For Augustine love is the supreme law (CG XV, 16). All the virtues are defined in terms of love (MCC XII, 53). Lying is always wrong, even to save a life (L 22, 23). In conflicting situations it is for God, not us, to determine which sins are greater (E 78, 79). God sometimes grants exceptions to a moral command so that killing is permissible in a just war (CG XIX, 7) and even in cases such as Samson's self-sacrificing suicide (CG I, 21).

N L Geisler
(Elwell Evangelical Dictionary)

A. H. Armstrong, St. Augustine and Christian Platonism; AugS; R. W. Battenhouse, ed., A Companion to the Study of Saint Augustine; G. Bonner, ST. Augustine of Hippo; V. J. Bourke, Augustine's Quest for Wisdom; P. Brown, Augustine of Hippo; J. Burnaby, Amor Dei: A Study of the Religion of St. Augustine; M. P. Garvey, Saint Augustine: Christian or Neo-Platonist; E. Gilson, The Christian Philosophy of Saint Augustine; M.J. McKeough, The Meaning of the Rationes Seminales in St. Augustine; H.I. Marrou, Saint Augustine and His Influence Through the Ages; A. D. R. Polman, The Word of God According to Saint Augustine; E.R. TeSelle, Augustine the Theologian, Augustinian Institute, St. Augustine Lectures 1959; T. Miethe, Augustinian Bibliography 1970-1980; T. Van Bauel, Repertoire bibliographique de Saint Augustine 1950-1960; F. Van der Meer, Augustine the Bishop; N.L. Geisler, What Augustine Says; E. Przywara, An Augustine Synthesis.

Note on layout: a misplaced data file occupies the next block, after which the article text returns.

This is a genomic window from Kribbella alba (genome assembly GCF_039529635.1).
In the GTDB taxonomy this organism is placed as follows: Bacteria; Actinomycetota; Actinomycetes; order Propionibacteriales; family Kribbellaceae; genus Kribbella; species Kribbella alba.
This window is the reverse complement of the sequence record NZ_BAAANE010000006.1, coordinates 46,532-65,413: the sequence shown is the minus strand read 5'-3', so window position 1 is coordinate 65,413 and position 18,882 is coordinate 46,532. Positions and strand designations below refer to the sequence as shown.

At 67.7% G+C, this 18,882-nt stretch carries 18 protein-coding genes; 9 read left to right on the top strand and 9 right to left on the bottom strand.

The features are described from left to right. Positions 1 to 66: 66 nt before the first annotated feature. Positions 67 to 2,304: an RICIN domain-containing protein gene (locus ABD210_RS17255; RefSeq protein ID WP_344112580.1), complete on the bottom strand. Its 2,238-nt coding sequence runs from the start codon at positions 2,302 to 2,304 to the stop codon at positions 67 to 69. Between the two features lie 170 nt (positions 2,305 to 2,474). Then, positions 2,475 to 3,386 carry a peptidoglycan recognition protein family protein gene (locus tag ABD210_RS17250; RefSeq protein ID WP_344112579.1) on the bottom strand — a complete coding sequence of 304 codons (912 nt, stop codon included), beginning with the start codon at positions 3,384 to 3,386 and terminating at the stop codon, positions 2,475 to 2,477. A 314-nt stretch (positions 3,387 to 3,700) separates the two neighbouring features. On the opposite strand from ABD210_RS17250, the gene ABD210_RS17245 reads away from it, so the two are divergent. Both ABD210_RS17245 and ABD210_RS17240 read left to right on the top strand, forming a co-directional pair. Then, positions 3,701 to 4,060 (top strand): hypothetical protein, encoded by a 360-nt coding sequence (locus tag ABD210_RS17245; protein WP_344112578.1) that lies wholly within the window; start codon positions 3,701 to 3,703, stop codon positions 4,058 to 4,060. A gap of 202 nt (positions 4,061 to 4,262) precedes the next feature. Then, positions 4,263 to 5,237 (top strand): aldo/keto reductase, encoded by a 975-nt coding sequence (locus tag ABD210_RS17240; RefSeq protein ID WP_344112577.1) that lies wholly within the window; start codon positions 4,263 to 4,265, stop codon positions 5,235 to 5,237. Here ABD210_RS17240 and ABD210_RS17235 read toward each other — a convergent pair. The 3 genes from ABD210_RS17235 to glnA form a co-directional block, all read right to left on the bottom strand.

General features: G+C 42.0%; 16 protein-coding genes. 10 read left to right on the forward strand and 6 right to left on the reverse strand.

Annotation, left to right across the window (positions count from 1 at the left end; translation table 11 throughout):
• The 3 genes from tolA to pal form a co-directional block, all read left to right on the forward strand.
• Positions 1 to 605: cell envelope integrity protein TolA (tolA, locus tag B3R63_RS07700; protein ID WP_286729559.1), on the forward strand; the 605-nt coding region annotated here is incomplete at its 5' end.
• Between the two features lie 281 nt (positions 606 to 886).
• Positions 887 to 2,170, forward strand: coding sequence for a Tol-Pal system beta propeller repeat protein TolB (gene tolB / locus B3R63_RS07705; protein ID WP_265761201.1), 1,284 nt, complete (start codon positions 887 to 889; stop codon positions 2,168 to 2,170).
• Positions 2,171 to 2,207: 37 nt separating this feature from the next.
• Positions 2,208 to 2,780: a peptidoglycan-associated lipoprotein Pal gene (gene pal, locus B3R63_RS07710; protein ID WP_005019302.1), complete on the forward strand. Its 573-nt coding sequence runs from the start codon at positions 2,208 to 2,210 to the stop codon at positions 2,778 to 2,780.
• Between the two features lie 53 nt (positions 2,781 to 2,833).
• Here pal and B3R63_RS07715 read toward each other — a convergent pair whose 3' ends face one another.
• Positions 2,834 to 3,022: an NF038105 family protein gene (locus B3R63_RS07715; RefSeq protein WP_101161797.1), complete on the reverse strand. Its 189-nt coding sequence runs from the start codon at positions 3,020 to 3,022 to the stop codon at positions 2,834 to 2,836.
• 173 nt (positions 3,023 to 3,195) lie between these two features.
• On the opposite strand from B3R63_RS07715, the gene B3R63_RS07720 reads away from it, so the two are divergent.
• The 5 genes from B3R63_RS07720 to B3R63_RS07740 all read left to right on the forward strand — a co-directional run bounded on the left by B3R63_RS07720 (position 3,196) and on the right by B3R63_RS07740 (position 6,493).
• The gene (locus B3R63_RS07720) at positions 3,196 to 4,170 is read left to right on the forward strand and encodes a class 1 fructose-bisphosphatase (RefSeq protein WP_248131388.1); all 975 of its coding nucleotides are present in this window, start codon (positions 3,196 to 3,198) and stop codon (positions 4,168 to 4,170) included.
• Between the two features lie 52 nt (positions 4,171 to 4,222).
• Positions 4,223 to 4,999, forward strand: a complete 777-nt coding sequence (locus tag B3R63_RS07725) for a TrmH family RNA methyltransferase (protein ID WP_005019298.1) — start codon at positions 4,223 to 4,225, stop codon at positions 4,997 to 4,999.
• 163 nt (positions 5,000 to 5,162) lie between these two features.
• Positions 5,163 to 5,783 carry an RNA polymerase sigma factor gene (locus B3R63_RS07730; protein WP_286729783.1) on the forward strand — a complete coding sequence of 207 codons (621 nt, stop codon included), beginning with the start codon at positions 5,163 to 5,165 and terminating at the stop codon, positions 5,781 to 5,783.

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The individual articles presented here were generally first published in the early 1980s. This subject presentation was first placed on the Internet in May 1997.